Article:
Legal Status of Child Rights in Canada


Every decision concerning a child in Quebec is required to respect the child’s rights:


  • 32. Every child has a right to the protection, security and attention that his parents or the persons acting in their stead are able to give to him.
    1991, c. 64, a. 32.    
  • 33. Every decision concerning a child shall be taken in light of the child's interests and the respect of his rights.
    Consideration is given, in addition to the moral, intellectual, emotional and physical needs of the child, to the child's age, health, personality and family environment, and to the other aspects of his situation.
    1991, c. 64, a. 33; 2002, c. 19, s. 15.
  • 34. The court shall, in every application brought before it affecting the interest of a child, give the child an opportunity to be heard if his age and power of discernment permit it.
    1991, c. 64, a. 34.

Civil Code of Québec, C.c.Q, CHAPTER II, ss. 32-34

The Supreme Court of Canada and other Canadian courts frequently refer to the Convention on the Rights of the Child (CRC) and its significance (e.g. A.C. v. Manitoba (Director of Child and Family Services), paragraphs 92-93; A.M.R.I. v. K.E.R. 2011 ONCA 417, paragraph 82). Courts also recognize that the CRC is not incorporated into domestic law because Canada’s position is that its laws, policies and practices comply with the CRC (B.J.G. v. D.L.G. 2010 YKSC 44, paragraphs 33 – 36, adopted in N.J.K. v. R.W.F. 2011 BCSC 1666, paragraph 199; Baker v. Canada (Minister of Citizenship and Immigration) 1999 Canlii 699 (SCC)).

Canada’s Charter applies to children. Assume that it provides protection at least as great as that afforded by comparable protections in the CRC and other international instruments when laws, policies, practices and procedures are made and interpreted. The CRC in this respect is not just persuasive in interpreting Charter rights, but is binding (Divito v. Canada (Public Safety and Emergency Preparedness 2013 SCC 47, paras 23-25; See also Slaight Communications Inc. v. Davidson, [1989] 1 SCR 1038, p. 1056 citing earlier comments in Reference Re Public Service Employee Relations Act (Alta); Health Services and Support – Facilities Subsector Bargaining Association v. British Columbia, 2007 SCC 27, para 70; R. v. Hape, 2007 SCC 26, para 55).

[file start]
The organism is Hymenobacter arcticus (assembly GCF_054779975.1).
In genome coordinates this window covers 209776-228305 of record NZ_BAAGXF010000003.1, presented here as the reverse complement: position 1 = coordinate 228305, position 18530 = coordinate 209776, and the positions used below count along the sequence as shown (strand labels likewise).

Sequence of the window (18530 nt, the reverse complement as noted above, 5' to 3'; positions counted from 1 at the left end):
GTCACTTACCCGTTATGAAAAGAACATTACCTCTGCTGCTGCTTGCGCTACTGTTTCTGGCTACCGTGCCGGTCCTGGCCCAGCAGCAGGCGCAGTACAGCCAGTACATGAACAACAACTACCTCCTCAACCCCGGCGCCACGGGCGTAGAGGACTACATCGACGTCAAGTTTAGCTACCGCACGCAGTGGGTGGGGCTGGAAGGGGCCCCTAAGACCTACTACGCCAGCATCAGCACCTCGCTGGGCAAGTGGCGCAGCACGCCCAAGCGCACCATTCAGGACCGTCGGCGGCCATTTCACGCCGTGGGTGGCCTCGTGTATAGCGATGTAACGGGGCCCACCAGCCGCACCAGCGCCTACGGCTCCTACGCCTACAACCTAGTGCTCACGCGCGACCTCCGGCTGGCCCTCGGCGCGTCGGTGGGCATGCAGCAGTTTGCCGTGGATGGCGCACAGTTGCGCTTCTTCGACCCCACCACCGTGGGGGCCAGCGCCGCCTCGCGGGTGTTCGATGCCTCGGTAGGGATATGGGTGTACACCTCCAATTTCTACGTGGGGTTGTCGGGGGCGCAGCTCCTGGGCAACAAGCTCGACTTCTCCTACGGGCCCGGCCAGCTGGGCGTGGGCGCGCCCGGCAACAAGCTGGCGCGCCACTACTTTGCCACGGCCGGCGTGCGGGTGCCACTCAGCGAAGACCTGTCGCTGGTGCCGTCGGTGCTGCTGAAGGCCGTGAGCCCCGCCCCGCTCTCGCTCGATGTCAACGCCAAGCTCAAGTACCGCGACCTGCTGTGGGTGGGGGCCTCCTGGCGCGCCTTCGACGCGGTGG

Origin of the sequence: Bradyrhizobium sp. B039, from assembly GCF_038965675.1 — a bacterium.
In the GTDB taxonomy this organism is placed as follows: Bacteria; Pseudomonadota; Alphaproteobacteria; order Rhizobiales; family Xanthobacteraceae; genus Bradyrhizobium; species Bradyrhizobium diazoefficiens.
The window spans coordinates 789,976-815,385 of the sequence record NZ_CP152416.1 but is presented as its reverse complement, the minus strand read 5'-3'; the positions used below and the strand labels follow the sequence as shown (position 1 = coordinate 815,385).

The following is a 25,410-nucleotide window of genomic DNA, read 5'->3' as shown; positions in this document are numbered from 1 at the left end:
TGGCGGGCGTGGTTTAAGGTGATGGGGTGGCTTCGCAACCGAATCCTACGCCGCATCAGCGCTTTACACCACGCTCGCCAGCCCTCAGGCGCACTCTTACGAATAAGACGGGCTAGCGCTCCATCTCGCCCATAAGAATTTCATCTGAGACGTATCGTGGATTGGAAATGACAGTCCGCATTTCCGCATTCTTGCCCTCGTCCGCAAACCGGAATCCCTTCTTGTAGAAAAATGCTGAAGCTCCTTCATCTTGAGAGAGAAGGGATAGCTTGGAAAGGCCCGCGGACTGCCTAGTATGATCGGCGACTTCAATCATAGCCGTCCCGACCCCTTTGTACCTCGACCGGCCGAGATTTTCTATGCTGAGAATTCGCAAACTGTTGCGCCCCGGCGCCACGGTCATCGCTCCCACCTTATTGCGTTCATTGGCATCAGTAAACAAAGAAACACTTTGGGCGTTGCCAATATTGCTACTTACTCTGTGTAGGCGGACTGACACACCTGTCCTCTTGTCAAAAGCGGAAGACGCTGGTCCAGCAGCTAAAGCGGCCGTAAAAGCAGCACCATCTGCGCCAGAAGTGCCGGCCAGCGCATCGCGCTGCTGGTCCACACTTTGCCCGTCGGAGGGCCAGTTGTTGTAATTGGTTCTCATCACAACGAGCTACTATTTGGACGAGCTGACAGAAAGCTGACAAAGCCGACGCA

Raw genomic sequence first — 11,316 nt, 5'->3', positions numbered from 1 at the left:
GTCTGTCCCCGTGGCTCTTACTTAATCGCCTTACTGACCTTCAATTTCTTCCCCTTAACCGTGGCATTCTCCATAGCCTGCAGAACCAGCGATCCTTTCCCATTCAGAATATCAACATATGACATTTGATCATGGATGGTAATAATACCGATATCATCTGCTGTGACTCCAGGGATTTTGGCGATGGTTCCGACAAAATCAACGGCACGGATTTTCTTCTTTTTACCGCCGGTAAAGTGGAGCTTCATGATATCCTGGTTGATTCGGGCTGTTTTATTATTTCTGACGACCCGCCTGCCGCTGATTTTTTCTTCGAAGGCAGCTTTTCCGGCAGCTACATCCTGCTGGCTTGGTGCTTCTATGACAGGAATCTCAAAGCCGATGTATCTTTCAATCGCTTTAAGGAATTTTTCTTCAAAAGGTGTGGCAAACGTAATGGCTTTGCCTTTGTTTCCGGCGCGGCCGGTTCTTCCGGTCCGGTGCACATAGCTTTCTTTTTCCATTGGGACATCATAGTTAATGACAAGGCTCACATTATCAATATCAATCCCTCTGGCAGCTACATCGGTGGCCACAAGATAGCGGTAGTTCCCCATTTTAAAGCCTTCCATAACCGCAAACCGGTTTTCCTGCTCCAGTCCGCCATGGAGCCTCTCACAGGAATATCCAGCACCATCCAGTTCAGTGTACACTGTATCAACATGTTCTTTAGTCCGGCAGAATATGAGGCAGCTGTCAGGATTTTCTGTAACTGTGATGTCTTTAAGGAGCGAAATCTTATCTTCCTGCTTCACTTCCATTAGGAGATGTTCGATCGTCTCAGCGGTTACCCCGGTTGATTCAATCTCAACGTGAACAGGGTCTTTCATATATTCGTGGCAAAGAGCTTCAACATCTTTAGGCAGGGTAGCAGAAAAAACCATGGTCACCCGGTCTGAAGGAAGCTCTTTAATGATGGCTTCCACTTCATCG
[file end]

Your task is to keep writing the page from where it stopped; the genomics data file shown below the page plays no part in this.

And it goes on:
An interpretive principle of domestic law is the rebuttable presumption that Canadian law, including provincial and territorial law, conforms to the Charter, CRC and other international law. It may be difficult to rebut this presumption. If a statute is unambiguous, its provisions must be followed even if contrary to the CRC or other international law, provided they can withstand a Charter challenge (R. v. Hape, 2007 SCC 26, paragraphs 53-54; Canadian Foundations for Children, Youth and the Law v. Canada (Attorney General), 2004 SCC 4, paragraphs 31-32; Ordon Estate v. Grail, [1998] 3 SCR 437, paragraph 137).

Canada, as a State party, is bound to perform the obligations contained in the CRC in good faith as a matter of international law and cannot invoke its internal law to justify a failure to uphold treaty obligations (Articles 26 and 27, Vienna Convention on the Law of Treaty).